Organisations in developed countries are not as prepared for cybersecurity incidents compared to those in developing countries, according to Cisco's Cybersecurity Readiness Index, released today.
Countries that were found to be most mature in their overall cybersecurity readiness included Asia-Pacific countries such as Indonesia, with 39% of organisations in what Cisco considers a "mature stage" of security preparedness; Philippines and Thailand, both with 27% of organisations in the mature stage; and India, with 24% of organisations in the mature stage.
On the other hand, organisations in richer countries fared much worse in the survey. For instance, only 5% of organisations in Japan were in the mature stage of cybersecurity readiness, while 7% of organisations in South Korea were in the mature stage, according to the Cisco report.
A similar trend was observed in the US, with only 13% of organisations fully ready to tackle cybersecurity incidents, according to the report. Meanwhile, only 9% of organisations in Canada, and 12% in Mexico, were found to be in the mature stage.
Tech debt causes lack of cybersecurity preparedness
The drastic difference in cybersecurity preparedness between developed and developing nations is likely because organisations in emerging markets started adopting digital technology more recently compared to their peers in developed markets. “That means many of these companies do not have legacy systems holding them back, making it relatively easier to deploy and integrate security solutions across their entire IT infrastructure,” the report said, adding that technology debt — the estimated cost or assumed impact of updating systems — continues to be a major driver of the readiness gap.
The Cisco Cybersecurity Readiness Index categorises companies in four stages of readiness — beginner, formative, progressive, and mature. The report is based on a survey of 6,700 cybersecurity leaders in 27 global markets.
The survey found that 47% of organisations fall into the formative category, where they have taken some of the basic steps to protect themselves, 30% are in the progressive stage, 8% in the beginner stage, and only 15% in the mature stage.
About 82% of security leaders globally said that cybersecurity incidents are likely to disrupt their businesses over the next 12 to 24 months.
Almost 60% of security leaders said they had experienced some kind of cybersecurity incident in the last 12 months. The incidents cost 71% of affected organisations at least $100,000, with 41% incurring an overall cost of $500,000 or more, the Cisco report said.
“We have an alarming cybersecurity readiness gap, and it’s only going to widen if global business and security leaders don’t pivot quickly,” Cisco said in its report.
Cisco's 5 pillars of cybersecurity readiness
Cisco categorised organisations based on five pillars of cybersecurity readiness: for identity, devices, network, application workloads, and data.
Identity management was recognised as the most critical area of concern. Close to three in five respondents, or 58% of organisations, were either in the formative or beginner category for identity management. However, 95% were at least at some stage of deployment with an appropriate ID management application, the report said.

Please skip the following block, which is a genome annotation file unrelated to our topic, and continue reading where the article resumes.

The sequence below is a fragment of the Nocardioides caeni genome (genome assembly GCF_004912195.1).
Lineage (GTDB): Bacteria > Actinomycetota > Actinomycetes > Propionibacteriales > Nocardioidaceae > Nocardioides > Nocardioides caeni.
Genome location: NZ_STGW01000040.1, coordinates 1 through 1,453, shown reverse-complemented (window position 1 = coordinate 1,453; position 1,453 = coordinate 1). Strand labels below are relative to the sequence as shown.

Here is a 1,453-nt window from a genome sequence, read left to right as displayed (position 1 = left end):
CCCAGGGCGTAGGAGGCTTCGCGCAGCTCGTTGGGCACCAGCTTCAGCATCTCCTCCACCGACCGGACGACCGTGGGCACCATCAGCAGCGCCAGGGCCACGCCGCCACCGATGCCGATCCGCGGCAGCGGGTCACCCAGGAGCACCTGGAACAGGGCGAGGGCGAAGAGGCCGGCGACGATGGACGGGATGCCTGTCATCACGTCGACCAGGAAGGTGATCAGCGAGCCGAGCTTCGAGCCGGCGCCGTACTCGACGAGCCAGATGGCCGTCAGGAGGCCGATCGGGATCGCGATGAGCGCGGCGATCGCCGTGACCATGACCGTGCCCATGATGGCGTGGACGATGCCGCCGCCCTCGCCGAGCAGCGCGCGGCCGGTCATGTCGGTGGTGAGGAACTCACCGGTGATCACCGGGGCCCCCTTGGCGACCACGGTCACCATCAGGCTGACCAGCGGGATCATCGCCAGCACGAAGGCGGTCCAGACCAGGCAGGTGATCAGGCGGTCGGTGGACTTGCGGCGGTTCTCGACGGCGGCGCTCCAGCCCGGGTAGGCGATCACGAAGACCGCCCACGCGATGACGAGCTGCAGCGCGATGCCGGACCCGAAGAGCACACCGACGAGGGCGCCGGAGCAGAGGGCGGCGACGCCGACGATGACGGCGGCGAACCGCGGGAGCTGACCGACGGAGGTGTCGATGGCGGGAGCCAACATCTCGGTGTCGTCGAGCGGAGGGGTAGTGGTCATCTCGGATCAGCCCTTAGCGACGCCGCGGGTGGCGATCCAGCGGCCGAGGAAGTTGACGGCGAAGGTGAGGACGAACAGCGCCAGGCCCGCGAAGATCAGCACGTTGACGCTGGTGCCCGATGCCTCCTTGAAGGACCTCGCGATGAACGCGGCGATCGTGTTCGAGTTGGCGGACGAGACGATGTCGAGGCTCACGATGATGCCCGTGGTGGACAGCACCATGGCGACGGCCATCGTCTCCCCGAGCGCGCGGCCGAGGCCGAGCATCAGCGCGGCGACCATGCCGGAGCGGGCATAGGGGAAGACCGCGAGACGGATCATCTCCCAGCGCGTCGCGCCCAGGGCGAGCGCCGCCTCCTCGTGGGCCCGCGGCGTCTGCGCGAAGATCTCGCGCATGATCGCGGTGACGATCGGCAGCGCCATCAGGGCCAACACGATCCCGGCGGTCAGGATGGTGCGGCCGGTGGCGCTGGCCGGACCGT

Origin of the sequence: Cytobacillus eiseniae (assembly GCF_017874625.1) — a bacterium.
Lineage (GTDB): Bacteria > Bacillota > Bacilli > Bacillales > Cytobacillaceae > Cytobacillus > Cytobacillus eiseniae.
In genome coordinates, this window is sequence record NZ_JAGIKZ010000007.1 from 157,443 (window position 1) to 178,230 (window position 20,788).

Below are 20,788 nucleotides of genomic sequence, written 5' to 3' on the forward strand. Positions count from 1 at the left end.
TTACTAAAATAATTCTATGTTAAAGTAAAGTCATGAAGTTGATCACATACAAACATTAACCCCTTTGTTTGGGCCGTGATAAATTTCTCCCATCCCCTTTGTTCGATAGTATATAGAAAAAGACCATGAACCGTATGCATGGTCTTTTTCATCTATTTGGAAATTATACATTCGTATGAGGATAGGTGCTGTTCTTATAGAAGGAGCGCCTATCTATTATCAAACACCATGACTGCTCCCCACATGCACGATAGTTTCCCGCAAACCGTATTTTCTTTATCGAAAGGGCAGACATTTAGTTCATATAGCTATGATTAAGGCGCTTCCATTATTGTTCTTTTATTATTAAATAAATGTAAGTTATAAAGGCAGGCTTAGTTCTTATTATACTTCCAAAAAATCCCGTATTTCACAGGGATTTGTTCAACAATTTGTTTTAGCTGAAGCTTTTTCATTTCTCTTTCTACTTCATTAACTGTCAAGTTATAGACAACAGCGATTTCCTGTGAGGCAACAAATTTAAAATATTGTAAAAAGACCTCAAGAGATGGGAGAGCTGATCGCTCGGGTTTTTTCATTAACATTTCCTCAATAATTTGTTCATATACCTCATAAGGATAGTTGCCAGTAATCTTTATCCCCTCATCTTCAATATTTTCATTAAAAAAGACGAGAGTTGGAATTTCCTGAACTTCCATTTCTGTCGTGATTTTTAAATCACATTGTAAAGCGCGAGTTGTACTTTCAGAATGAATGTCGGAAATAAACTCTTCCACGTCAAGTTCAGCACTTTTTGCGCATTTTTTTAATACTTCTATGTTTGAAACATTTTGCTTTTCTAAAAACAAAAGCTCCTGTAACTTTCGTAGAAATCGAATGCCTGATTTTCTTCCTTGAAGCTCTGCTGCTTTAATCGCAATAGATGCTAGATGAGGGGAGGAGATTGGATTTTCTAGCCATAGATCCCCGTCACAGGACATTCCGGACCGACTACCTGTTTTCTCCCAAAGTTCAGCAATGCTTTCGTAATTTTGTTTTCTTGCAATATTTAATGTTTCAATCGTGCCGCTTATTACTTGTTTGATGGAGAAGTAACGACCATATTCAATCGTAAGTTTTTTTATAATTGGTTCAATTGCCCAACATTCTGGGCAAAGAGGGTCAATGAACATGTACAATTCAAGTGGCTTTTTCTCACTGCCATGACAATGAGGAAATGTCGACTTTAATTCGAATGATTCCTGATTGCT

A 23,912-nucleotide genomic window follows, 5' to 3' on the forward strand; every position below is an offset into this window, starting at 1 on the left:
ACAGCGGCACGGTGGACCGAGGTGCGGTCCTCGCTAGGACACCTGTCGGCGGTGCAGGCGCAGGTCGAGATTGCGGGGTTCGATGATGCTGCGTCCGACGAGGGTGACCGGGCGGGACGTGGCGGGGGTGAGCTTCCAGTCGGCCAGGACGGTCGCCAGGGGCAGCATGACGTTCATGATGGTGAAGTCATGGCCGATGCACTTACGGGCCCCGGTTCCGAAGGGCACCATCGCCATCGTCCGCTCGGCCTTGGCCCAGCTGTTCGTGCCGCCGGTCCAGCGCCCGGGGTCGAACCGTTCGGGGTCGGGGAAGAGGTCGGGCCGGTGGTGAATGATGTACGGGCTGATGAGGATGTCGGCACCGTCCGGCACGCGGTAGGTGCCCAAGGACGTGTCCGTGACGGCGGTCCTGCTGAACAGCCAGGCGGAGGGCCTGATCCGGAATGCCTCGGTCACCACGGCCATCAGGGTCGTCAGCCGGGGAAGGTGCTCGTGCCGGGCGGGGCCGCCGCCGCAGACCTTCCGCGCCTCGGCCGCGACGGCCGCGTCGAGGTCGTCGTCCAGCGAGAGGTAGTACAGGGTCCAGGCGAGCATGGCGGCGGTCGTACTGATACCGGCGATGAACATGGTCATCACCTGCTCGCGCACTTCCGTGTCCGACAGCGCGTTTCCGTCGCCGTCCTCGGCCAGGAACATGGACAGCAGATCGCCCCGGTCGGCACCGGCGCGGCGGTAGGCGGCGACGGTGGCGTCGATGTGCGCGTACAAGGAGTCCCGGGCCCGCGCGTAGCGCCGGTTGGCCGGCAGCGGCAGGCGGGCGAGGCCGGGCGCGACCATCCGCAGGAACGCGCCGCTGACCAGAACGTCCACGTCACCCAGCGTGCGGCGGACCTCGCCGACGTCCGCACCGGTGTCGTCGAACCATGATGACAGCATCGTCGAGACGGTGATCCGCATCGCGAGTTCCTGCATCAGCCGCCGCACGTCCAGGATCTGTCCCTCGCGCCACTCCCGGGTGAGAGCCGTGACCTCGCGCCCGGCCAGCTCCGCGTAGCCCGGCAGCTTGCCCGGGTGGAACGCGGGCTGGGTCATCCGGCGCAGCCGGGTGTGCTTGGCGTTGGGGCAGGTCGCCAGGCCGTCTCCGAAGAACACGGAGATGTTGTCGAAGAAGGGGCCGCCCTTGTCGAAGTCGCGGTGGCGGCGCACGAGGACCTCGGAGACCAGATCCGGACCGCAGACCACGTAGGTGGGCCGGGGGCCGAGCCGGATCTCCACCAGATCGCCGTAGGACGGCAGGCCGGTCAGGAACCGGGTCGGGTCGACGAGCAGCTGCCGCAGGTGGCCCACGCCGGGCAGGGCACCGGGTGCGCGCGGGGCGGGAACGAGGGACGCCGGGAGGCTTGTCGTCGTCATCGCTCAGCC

For network protection, 56% of organisations were at the lower end of the readiness spectrum. “That indicates many are in the early stages of deploying solutions although the good news is that half of our respondents (50%) plan to finalise deployments within the next 12 months,” Cisco said in its report.
Almost a third of organisations, or 31%, fall into the readiness category, and about 97% of organisations have deployed a system to protect application workloads.
When it comes to protecting data, 98% of respondents had applications in place, with 67% choosing to encrypt data or ensure that they are able to back up and recover lost data. Almost 94% had either partially or fully deployed these systems.
“Deployments of some solutions, particularly those for identity, devices and networks, are not being rolled out as quickly as they could, leaving some organisations vulnerable to attack,” Cisco said in its report.
Organisations to increase cybersecurity budgets
While many global organisations were found to have low levels of preparedness for cybersecurity attacks, most of them said they were planning to increase investments in cybersecurity over the coming months.
Almost 86% of organisations said they have plans to increase their cybersecurity budgets by at least 10% over the next 12 months, the report said.
Most organisations are already thinking about resilience in their financial, operational, organisational, and supply chain functions. “What organisations need is security resilience, where security is foundational to business strategy and is collectively prioritised throughout the organisation, allowing companies to better anticipate threats and bounce back faster when a threat becomes real,” the report said.
Almost 53% of organisations categorised as mature said they were very confident in the ability to stay resilient against potential cyberattacks in the next 12 to 24 months. Only 30% of companies in the beginner stage and 34% in the formative stage felt the same.